THE SERAAJ REPORT, by Kevin Seraaj, The Orlando Advocate
Is all this talk about judicial ethics at the U.S. Supreme Court just a case, in the words of Shakespeare, of “much ado about nothing?” Surely there are many larger, more pressing issues facing the nation today than judicial ethics at the High Court– aren’t there?
I think not. It’s all about “foundation.” Ethics are the legs that the High Court stands upon, and there is no institution in America that has more power than the 9-Justice U.S. Supreme Court.
The Court is established in the very language of the U.S. Constitution, and given ultimate jurisdiction over every law written by every lawmaking body in the United States. The Supreme Court decides if laws are “constitutional” or not, and no other agency or body can decide otherwise once it renders a decision.
Even though the Supreme Court sits organizationally only over the judicial branch of the government, it has the power, “when necessary,” to review the actions of the other two branches of government—- the executive branch of the president and the legislative branch of Congress– and decide whether they are constitutional or not.
And what the Supreme Court says, goes. Again, no other institution has more power than the High Court.
Everyday Americans don’t engage with the Court, but every decision it renders has potentially generational impact for us all. Good or bad. And the nature of those decisions flow out of the characters of the persons who sit and render them. Who sits on the Supreme Court is therefore critically important to the ordinary American citizen. We cannot afford to be disinterested observers who watch the changes to the Court only from the sidelines.
By way of example, over the last 200+ years, the Court has issued decisions which targeted segments of the population and demonstrated clearly how the the biases and prejudices of the justices end up shaping the “law of the land.”
In 1857, in the case of Dred Scott v. Sanford, racists on the court decided that “a black man had no rights that a white man was bound to respect,” and denied citizenship to black American slaves who managed to escape to free states. In 1896, racists on the court again banded together and upheld state segregation laws in the case of Plessy v. Ferguson. And in 1944, they decided that because Japan was at war with America, Japanese American citizens should be rounded up and held in internment camps (Korematsu v. United States)– while German American citizens (despite our also being at war with Hitler’s thugs) were not even looked at twice.
So, who sits on the Supreme Court is important. With just a 5-4 majority, the hands on the clock could be turned back in America 100 years or more– with no higher authority to appeal to, or to fix whatever is done.
The congressional hearings that occur after a Supreme Court nominee is selected therefore focuses in part on the person– his or her belief construct, a propensity to bias and prejudice. Character.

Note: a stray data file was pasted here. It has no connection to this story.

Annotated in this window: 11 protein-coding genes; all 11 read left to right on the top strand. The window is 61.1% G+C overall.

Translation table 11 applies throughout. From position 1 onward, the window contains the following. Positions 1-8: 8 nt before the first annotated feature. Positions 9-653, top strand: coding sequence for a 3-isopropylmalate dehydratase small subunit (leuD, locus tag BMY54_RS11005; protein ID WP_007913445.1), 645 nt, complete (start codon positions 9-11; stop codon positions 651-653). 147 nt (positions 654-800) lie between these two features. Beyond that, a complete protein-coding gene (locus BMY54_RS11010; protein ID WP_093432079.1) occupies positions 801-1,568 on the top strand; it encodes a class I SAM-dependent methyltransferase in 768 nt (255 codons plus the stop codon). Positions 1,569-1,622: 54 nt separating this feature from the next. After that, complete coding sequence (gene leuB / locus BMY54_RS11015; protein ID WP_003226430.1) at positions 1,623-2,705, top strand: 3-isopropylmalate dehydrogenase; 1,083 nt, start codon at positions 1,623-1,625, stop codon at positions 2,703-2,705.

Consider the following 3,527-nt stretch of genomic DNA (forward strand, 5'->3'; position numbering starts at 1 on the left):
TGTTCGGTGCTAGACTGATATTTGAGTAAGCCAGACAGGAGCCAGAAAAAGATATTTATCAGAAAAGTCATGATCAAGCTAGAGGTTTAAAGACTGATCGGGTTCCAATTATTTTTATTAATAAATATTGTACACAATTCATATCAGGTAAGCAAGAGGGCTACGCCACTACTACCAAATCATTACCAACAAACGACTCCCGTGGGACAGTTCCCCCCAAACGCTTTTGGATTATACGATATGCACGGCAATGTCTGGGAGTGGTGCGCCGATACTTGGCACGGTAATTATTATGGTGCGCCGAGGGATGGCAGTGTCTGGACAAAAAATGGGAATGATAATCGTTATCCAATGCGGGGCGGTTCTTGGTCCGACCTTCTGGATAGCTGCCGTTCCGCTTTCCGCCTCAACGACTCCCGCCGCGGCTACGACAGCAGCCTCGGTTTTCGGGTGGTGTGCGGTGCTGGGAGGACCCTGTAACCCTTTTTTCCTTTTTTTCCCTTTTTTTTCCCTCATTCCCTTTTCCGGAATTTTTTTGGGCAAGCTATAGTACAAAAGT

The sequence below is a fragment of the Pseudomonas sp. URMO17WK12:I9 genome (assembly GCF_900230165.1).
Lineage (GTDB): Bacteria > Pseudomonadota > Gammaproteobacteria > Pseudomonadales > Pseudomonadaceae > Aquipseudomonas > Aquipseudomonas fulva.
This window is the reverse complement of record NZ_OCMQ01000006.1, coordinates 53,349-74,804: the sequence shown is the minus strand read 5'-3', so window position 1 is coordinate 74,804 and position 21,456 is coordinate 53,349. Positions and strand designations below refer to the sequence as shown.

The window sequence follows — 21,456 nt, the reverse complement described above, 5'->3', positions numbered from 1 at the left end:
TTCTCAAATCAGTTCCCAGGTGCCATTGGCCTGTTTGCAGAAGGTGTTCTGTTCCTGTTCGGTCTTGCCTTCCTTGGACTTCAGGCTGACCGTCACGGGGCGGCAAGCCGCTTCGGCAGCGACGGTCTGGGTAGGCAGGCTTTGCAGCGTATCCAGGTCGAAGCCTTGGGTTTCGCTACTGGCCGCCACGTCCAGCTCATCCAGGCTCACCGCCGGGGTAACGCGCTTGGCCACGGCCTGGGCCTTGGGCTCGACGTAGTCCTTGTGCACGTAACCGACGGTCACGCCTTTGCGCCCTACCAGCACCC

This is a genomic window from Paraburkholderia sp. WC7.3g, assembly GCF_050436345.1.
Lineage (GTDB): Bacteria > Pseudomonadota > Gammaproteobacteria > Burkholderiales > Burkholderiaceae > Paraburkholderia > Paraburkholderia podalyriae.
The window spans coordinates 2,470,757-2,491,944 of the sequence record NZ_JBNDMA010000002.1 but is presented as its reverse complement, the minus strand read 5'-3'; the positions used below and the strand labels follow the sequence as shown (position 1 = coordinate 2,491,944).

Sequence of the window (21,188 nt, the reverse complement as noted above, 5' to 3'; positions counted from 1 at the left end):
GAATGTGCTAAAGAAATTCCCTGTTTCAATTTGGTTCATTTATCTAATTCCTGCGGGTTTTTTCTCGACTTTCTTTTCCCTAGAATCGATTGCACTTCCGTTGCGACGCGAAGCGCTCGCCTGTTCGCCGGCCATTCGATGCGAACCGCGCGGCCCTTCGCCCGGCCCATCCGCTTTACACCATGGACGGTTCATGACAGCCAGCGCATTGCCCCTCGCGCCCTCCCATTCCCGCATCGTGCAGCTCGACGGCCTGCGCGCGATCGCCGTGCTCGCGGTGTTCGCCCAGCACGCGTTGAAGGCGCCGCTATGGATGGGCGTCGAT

But one doesn’t have to be personally biased to have a character flaw.
Character– or the lack of it– is also shown in one’s willingness to be influenced by others; to do what you might not otherwise do because of favors or special treatment. To those who think of a Supreme Court justice as someone of impeccable integrity, someone beyond reproach– wake up.
In 2019, for example, when Justices Samuel Alito and Brett Kavanaugh met privately with the president of the National Organization for Marriage, which is opposed to gay marriage, the organization was part of group arguing against same-sex marriage in Bostock v. Clayton County. Anyone care to venture a guess what NOM wanted to discuss with the two sitting justices?
Later, NOM’s group lost their case by a 5-4 decision, but predictably, Kavanaugh and Alito were among the 4 who dissented, saying the decision was wrong. Hmm. Small wonder.
This clearly demonstrates why there should have been something written somewhere that said meeting privately with groups that are arguing cases before the High Court is something Supreme Court Justices just should not do.
This high and mighty group of men and women don’t feel they need any guidance on what they should or should not be able to do. (Anyone remember the words that this is the most powerful group of people in the nation?)
Every other judge is governed by something called the Code of Judicial Conduct, which actually says “A judge should not allow family, … financial, or other relationships to influence judicial conduct or judgment. A judge should neither lend the prestige of the judicial office to advance the private interests of the judge or others..”
But this doesn’t apply to Supreme Court justices.
That’s why Clarence Thomas’ wife, through her lobbying firm, Liberty Consulting, was able to earn more than $200,000 from the Center for Security Policy, which was arguing as a friend-of-the-Court in Trump v. International Refugee Assistance Project, back in 2017. “Her husband is a Supreme Court justice” is a powerful reason to thrown some money her way when you’re arguing before that court.
A person of character would disqualify himself from voting in that case because he’s obviously expected by his wife to vote in favor of her client– whether she says that or not. But Justice Thomas not only did not disqualify himself– he didn’t even bother to disclose he had any personal interest in the matter. If he had been any other type of judge (other than a Supreme Court justice), he would have been required by law to disclose, and expected to recuse himself.
It is sorely missing from the playbook of the highest court in the land. And is by far the most glaring High Court compromise from which all other compromises ultimately flow.